Joyce Glasser reviews Oddball and the Penguin
Filmed on the beautiful Australian coast near Melbourne, and based on a true story, this tale of cute little penguins saved by an ungainly misfit of a dog named Oddball offers young children wholesome entertainment with a positive message. Adults, however, might not see past the predictable, saccharine story and lacklustre script.
Emily Marsh (Sarah Snook) has been struggling to maintain the penguin sanctuary run by her late mother. Emily has sacrificed the last thirteen years of her life for the sake of mother’s legacy, and is now allowing herself to start thinking about finishing school and seeing the rest of the world.
Emily has been receiving a grant from the Warrnambool Council for years because of the sanctuary’s tourist value. Recently, however, a combination of the dwindling number of penguins and a potentially lucrative whale watching proposal threatens Emily’s mission – and her feisty 9-year-old daughter Olivia’s (Coco Jack Gillies) happiness.
The tiny Middle Island where the penguins come to mate and sleep can be reached by a causeway that is far shallower than it appears. This is how Emily and her team reach the island to keep track of the penguins and how the Council keeps count. When the number of penguins falls below 11, Emily will lose her grant. The trouble is that the foxes have discovered that they, too, can access the sanctuary and these ruthless predators have been steadily reducing the penguin population.
Emily’s dad, Swampy Marsh (Shane Jacobson), is no help. Ever since his wife died, Swampy has distanced himself from the penguins and has devoted himself to his free range chicken farm. His relationship with Emily is further strained as Swampy disapproves of her new, boyfriend, Bradley Slater (Alan Tudyk), a city slicker who is persuading Emily to move away with him. Swampy’s suspicions are confirmed when he discovers that Bradley is backing the whale watch proposal rather than supporting Emily’s sanctuary.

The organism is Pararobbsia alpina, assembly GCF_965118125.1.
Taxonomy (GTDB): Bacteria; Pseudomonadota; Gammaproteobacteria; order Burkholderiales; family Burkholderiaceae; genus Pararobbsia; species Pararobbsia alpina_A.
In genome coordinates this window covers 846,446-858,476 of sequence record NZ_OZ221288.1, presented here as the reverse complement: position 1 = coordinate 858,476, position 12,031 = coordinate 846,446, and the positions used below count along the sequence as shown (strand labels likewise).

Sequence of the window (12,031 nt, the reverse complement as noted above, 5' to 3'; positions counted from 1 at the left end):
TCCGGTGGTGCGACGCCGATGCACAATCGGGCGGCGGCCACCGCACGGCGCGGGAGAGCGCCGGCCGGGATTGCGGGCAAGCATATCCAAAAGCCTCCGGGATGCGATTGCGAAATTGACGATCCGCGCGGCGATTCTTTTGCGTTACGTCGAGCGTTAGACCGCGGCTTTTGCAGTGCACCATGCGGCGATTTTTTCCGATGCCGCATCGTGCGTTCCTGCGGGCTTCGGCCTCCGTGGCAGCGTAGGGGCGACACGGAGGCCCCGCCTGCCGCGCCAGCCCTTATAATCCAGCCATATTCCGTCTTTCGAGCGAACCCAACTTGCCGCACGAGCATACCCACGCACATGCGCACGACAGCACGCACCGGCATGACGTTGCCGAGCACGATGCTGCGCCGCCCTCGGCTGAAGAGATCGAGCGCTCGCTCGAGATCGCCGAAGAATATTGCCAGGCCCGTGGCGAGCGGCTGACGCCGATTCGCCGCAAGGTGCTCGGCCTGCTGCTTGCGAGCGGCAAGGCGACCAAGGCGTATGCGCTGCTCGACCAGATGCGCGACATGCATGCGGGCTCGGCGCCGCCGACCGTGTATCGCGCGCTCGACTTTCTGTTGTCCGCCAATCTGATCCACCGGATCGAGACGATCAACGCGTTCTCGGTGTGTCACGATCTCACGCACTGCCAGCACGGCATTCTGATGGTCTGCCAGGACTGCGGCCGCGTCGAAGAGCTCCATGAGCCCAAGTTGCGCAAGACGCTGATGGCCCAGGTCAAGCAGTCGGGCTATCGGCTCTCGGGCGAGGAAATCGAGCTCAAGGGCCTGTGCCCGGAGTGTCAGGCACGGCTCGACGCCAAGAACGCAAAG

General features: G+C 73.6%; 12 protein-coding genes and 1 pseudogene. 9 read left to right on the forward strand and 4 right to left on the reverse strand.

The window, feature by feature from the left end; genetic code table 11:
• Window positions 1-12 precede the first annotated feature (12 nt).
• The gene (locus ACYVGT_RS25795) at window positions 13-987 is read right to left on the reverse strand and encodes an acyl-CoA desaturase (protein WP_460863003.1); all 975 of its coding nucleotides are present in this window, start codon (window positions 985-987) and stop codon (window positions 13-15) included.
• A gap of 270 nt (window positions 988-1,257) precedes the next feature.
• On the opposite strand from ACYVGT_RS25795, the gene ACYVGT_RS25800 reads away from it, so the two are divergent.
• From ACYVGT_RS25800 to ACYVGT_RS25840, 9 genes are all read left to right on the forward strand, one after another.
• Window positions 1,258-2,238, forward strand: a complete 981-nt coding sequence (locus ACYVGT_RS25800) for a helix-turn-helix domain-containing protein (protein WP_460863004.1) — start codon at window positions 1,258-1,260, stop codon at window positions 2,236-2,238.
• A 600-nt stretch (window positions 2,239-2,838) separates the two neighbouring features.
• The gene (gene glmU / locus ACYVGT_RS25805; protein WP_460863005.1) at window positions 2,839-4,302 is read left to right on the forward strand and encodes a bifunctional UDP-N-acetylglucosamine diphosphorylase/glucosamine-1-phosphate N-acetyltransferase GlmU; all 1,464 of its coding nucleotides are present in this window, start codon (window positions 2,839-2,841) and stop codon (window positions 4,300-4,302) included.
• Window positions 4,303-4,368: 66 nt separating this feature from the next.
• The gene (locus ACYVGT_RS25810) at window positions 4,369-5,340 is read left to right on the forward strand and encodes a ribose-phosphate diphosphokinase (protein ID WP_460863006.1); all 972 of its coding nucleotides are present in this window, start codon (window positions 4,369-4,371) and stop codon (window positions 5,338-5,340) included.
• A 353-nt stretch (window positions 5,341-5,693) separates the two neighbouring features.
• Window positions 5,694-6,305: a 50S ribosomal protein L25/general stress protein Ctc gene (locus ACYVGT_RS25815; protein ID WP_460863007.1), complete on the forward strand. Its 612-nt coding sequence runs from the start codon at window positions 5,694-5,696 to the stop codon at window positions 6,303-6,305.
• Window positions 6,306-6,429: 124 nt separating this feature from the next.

Swampy has another problem. His beloved sheep dog Oddball does not like chickens any more than he does sheep and the rambunctious, accident-prone dog is on probation for wreaking havoc on a town fundraiser. Then one day, Swampy notices that Oddball has established a paternal rapport with a wounded penguin that is being cared for on the farm. Suddenly, Swampy comes up with a plan that could save the sanctuary, cheer up Olivia and turn Oddball into a local hero.
The cute animals, enticing landscape and sharp-minded Olivia’s enthusiasm will appeal to the youngsters, though older children’s attention will waiver with the lack of tension and the cop-out ending. Stuart MacDonald’s film could use more wit, laughs, and subtly in the acting department to cater to the adult audience.